White House Cherry ice cream
Classic American flavour, here based on a gelato-style vanilla ice cream recipe closely adapted from Fernanda Gosetti's classic book “Il Gelato”
  • 5 egg yolks
  • 100-125 ml (0.4 - ½ cup) sugar
  • 450 ml (little less than 2 cups) milk
  • 100 ml (0.4 cup) cream
  • ¾ - 1 vanilla bean, split lengthwise
  • 100-150 gram Maraschino cherries (drained but whole)
  1. Whisk together the egg yolks and sugar in a bowl.
  2. Cut the vanilla bean lengthwise, scrape out the small seeds and put all together with the milk and about 75 ml (1/3 cup) of the cream in a saucepan. On low heat, bring to a close boil. Remove the vanilla bean stalk-pieces (but keep them on the side – they’ll be reinserted later!).
  3. Slowly and little by little, pour the hot milk/cream into the egg-sugar mixture, whisking all the time (“the tempering stage”).
  4. When the ingredients have been mixed, pour back the liquid into the saucepan.
  5. On low heat, continue to whisk, ultimately bringing the mixture up to about 82-84º Celsius (189-183 ºF); the stage when you should be able to draw a line through the custard on the back of a spoon (or equivalent) that stays. For added security, use a thermometer! And remember to whisk all the time – you don’t want to end up with scrambled eggs!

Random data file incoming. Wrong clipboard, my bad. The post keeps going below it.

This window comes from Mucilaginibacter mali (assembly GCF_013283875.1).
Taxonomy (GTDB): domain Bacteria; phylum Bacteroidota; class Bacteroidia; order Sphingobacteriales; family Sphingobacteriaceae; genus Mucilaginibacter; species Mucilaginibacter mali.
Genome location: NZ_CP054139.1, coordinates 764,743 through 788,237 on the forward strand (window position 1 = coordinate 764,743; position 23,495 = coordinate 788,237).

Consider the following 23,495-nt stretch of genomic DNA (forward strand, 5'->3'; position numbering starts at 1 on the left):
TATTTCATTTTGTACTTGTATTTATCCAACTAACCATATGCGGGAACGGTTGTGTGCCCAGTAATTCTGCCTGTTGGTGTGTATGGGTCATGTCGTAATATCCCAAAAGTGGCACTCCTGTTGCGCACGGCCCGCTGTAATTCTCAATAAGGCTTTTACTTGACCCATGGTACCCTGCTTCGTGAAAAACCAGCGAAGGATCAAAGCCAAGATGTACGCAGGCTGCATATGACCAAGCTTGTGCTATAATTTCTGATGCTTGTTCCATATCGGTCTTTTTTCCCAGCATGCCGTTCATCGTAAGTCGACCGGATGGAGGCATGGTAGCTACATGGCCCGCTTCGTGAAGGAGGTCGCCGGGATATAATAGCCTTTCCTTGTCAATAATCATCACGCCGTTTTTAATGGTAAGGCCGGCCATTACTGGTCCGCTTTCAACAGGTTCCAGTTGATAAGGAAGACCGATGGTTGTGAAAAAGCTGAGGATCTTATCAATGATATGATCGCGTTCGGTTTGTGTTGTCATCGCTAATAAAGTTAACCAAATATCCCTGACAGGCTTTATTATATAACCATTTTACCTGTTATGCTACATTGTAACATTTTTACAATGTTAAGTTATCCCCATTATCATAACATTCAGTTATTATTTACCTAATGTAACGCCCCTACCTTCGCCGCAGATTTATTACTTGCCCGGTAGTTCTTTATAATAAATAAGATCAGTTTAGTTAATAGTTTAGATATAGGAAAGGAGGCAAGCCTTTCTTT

6. Take off from the heat, put in the vanilla beans again and cool down the ice cream base as fast as possible. When sufficiently cool, put in a refrigerator to chill for about five hours (or preferably, over night).
  7. Remove the vanilla bean-parts and pour the chilled ice cream base in your ice cream machine and churn according to instructions.
  8. Put the ice cream in a freezer-safe container, and gently blend in the well-drained, whole Maraschino cherries. Cover the surface with plastic film, put the lid on the container, and store the ice cream in the freezer.
Taste is personal - the Maraschino cherries are very sweet and have a distinct flavour. While this recipe tries to find a workable overall balance, I invite you to experiment with the ratios of sugar and cherries in case you would like a sweeter (or even less sweet) end result. If in doubt, start out with the smaller amount of sugar and test! Also remember that the perceived sensation of sweetness will be affected (reduced) by time spent in the freezer. Thus, an ice cream that verges on the "too sweet"-side directly after churning might taste more balanced after a few hours in the freezer.
Recipe by ICE CREAM NATION at https://www.icecreamnation.org/2012/06/white-house-cherry/